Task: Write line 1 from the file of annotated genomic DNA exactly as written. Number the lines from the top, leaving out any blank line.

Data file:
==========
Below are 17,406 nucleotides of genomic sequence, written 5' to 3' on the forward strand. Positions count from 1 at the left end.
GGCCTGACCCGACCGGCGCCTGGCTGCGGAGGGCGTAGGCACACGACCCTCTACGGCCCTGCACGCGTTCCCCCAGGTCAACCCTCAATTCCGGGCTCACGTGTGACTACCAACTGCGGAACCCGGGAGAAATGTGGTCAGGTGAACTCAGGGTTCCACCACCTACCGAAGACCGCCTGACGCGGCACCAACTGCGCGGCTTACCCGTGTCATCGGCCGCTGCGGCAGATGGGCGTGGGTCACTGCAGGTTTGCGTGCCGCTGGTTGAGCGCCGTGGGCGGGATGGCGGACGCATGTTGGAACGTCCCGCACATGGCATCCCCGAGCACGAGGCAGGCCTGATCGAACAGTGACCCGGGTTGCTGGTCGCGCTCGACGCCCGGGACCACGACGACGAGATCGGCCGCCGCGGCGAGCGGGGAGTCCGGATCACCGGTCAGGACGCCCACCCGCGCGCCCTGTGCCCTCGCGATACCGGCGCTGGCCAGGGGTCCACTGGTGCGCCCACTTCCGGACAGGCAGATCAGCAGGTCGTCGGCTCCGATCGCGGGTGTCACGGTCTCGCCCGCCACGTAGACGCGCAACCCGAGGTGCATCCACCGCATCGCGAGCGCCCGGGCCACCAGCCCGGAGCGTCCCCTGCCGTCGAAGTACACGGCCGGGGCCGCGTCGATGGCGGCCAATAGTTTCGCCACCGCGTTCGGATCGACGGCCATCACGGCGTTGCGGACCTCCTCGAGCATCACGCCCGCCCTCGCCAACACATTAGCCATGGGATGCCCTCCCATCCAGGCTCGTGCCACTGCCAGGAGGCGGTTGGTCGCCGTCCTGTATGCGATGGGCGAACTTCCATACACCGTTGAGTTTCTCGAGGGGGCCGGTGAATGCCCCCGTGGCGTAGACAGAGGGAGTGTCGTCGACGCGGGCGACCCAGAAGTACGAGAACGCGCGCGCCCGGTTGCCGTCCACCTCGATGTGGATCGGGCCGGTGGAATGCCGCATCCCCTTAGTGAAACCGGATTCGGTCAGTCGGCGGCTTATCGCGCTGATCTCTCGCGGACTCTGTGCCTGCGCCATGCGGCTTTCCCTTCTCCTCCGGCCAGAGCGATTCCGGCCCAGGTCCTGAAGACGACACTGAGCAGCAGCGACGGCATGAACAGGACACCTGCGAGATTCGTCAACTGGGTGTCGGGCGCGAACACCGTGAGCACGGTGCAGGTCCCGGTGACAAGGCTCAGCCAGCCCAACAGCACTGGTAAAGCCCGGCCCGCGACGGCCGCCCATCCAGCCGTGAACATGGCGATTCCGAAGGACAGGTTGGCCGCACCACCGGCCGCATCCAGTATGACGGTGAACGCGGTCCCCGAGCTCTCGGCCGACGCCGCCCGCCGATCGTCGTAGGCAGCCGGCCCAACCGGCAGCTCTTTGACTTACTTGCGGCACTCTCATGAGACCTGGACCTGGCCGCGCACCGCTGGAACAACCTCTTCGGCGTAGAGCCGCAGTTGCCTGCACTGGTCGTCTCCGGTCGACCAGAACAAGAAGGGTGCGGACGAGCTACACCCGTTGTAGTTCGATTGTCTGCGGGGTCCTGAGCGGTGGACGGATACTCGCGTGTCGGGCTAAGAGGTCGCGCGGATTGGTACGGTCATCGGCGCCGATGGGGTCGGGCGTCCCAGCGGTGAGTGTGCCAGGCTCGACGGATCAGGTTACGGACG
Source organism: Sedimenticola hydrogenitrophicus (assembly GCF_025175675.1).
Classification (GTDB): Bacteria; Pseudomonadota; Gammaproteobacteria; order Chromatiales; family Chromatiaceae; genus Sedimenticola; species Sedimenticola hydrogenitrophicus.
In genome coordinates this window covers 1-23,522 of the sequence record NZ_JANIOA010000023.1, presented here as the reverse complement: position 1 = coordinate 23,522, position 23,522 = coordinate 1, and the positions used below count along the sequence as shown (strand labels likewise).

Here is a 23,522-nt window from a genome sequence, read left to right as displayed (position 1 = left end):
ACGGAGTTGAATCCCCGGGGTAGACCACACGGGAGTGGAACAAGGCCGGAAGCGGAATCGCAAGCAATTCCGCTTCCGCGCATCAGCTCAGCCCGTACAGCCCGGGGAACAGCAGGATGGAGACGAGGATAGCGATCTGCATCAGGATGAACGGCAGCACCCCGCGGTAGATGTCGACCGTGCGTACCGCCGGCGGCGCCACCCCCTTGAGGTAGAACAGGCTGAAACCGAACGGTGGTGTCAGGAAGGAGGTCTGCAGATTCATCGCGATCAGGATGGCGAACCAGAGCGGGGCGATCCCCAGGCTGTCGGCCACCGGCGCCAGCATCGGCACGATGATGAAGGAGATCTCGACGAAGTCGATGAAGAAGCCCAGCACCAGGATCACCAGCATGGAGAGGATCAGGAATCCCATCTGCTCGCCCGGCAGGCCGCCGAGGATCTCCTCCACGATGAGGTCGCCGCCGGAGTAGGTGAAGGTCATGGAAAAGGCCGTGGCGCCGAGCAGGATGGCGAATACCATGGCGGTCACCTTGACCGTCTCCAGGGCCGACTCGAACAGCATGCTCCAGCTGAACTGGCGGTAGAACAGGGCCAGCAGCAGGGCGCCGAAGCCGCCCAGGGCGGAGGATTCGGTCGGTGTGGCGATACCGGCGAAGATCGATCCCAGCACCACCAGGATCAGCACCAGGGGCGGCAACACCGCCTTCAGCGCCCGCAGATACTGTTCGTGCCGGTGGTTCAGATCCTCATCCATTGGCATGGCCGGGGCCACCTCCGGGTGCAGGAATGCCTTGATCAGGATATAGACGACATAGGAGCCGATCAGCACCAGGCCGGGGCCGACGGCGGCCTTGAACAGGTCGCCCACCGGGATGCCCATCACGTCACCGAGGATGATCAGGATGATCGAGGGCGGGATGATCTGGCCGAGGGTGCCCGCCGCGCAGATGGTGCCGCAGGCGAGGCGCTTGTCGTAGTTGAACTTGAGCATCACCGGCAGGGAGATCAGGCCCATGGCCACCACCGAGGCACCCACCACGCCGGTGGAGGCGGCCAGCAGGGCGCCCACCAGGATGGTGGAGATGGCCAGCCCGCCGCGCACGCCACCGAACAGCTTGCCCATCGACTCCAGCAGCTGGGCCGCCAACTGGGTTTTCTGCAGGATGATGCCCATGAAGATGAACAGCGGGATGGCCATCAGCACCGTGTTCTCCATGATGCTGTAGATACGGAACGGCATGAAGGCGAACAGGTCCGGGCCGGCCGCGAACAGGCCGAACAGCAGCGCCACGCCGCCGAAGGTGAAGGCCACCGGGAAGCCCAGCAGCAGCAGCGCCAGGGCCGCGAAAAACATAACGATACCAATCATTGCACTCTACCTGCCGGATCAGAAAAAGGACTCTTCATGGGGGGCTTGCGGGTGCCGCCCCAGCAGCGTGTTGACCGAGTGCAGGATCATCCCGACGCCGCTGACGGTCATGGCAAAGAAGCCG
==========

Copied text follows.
Below are 17,406 nucleotides of genomic sequence, written 5' to 3' on the forward strand. Positions count from 1 at the left end.